Robben Island: Symbol of South Africa, Past and Present

For more photographs from Instagrammers who’ve visited Robben Island, check out the Robben Island location page.

The Day of Reconciliation is a public holiday in South Africa held every year on December 16. The holiday was introduced in 1994 after the end of apartheid to foster reconciliation and national unity.

One of the biggest symbols of apartheid’s history is Robben Island. Starting with the Dutch settlement of the Cape in the mid-1600s, Robben Island was used primarily as a prison. Many anti-apartheid political prisoners, including Nelson Mandela (who is recovering in hospital) and current President of South Africa Jacob Zuma, served decades-long sentences at Robben Island. Prisoners there were segregated by race, with black political prisoners receiving the fewest rations and privileges. Mandela was a D-group prisoner, the lowest classification, and was allowed one visitor and one letter every six months during his 18 years there.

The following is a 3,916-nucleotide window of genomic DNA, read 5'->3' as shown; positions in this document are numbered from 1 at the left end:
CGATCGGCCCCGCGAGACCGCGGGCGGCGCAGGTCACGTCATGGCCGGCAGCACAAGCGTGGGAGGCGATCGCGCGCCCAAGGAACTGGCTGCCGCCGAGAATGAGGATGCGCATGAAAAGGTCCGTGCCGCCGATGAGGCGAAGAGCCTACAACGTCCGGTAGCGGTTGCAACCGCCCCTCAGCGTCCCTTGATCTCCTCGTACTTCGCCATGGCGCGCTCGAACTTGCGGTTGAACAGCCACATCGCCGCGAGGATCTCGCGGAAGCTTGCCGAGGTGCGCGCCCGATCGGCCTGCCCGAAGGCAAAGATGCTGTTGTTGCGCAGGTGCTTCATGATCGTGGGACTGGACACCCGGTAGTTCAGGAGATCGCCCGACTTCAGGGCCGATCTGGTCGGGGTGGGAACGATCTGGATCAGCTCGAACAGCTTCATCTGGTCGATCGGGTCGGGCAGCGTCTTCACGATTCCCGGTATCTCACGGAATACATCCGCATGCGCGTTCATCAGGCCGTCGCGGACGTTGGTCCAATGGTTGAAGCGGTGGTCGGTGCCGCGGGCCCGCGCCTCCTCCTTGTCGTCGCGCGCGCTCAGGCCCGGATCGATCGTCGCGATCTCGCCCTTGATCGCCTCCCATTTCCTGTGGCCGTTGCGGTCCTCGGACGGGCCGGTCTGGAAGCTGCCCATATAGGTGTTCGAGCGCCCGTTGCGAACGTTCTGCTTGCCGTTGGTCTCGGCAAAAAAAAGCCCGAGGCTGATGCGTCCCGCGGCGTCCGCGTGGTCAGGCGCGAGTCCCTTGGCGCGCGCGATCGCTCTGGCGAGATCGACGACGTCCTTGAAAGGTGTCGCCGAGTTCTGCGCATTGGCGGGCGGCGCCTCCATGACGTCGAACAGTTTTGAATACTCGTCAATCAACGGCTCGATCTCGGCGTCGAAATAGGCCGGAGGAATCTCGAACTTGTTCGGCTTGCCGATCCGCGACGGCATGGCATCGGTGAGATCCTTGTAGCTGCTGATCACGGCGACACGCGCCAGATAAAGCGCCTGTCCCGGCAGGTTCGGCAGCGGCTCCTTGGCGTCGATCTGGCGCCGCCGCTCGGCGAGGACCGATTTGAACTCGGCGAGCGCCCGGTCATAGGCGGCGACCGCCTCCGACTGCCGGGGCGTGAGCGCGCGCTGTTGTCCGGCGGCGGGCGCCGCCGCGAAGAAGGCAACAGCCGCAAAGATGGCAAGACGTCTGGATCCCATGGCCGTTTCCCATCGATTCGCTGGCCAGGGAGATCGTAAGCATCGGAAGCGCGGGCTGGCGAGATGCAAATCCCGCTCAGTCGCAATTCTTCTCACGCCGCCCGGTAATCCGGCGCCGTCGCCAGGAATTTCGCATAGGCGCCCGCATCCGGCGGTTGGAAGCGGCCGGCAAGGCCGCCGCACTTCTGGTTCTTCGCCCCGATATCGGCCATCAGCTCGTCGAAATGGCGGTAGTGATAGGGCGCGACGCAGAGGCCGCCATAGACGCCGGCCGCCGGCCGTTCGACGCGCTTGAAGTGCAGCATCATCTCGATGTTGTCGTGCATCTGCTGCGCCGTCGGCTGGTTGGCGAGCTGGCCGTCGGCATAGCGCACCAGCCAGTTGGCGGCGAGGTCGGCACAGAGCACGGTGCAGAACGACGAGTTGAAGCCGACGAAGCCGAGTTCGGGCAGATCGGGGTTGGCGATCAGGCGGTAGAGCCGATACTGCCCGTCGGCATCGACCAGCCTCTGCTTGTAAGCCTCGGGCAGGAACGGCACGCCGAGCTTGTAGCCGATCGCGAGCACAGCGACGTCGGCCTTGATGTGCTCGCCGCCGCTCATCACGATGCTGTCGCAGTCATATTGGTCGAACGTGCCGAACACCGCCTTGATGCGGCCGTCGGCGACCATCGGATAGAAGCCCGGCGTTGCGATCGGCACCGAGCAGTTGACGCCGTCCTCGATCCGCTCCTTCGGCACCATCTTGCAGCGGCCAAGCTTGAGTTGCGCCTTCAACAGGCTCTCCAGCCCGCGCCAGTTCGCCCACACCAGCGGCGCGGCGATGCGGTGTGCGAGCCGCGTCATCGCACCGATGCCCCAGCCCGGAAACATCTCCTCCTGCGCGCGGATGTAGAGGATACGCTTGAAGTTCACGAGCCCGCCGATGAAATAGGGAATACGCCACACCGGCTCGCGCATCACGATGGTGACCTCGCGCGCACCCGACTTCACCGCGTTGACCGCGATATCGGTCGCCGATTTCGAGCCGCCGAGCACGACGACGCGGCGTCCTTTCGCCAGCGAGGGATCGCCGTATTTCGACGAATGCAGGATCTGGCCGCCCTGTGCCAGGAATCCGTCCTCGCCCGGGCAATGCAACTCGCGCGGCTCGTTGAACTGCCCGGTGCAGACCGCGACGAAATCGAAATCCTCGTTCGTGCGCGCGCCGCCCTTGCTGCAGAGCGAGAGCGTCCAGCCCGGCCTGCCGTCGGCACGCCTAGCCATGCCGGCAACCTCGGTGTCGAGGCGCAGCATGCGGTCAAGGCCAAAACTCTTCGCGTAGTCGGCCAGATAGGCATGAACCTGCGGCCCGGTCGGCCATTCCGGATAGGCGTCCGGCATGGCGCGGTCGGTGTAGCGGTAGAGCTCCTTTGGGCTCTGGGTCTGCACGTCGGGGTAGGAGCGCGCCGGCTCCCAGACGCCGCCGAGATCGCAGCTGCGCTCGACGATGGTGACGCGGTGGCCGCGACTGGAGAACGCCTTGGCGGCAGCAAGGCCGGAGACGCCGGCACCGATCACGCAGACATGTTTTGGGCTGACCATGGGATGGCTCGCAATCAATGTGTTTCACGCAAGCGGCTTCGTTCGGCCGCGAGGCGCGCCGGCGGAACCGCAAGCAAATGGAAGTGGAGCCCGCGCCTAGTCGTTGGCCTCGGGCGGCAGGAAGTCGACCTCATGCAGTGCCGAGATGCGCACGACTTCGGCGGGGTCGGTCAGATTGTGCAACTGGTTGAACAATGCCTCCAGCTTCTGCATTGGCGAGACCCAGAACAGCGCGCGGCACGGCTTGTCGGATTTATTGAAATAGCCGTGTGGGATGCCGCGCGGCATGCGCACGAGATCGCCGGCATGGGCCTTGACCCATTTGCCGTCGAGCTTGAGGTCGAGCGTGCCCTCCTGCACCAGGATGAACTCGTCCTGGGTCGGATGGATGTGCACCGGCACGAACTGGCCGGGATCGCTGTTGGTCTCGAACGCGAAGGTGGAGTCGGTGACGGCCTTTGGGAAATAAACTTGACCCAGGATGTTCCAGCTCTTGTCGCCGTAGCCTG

Since 1997, Robben Island has been a museum and heritage site. Visitors to the island take a boat from Cape Town and tour the grounds with former Robben Island inmates who share their own stories.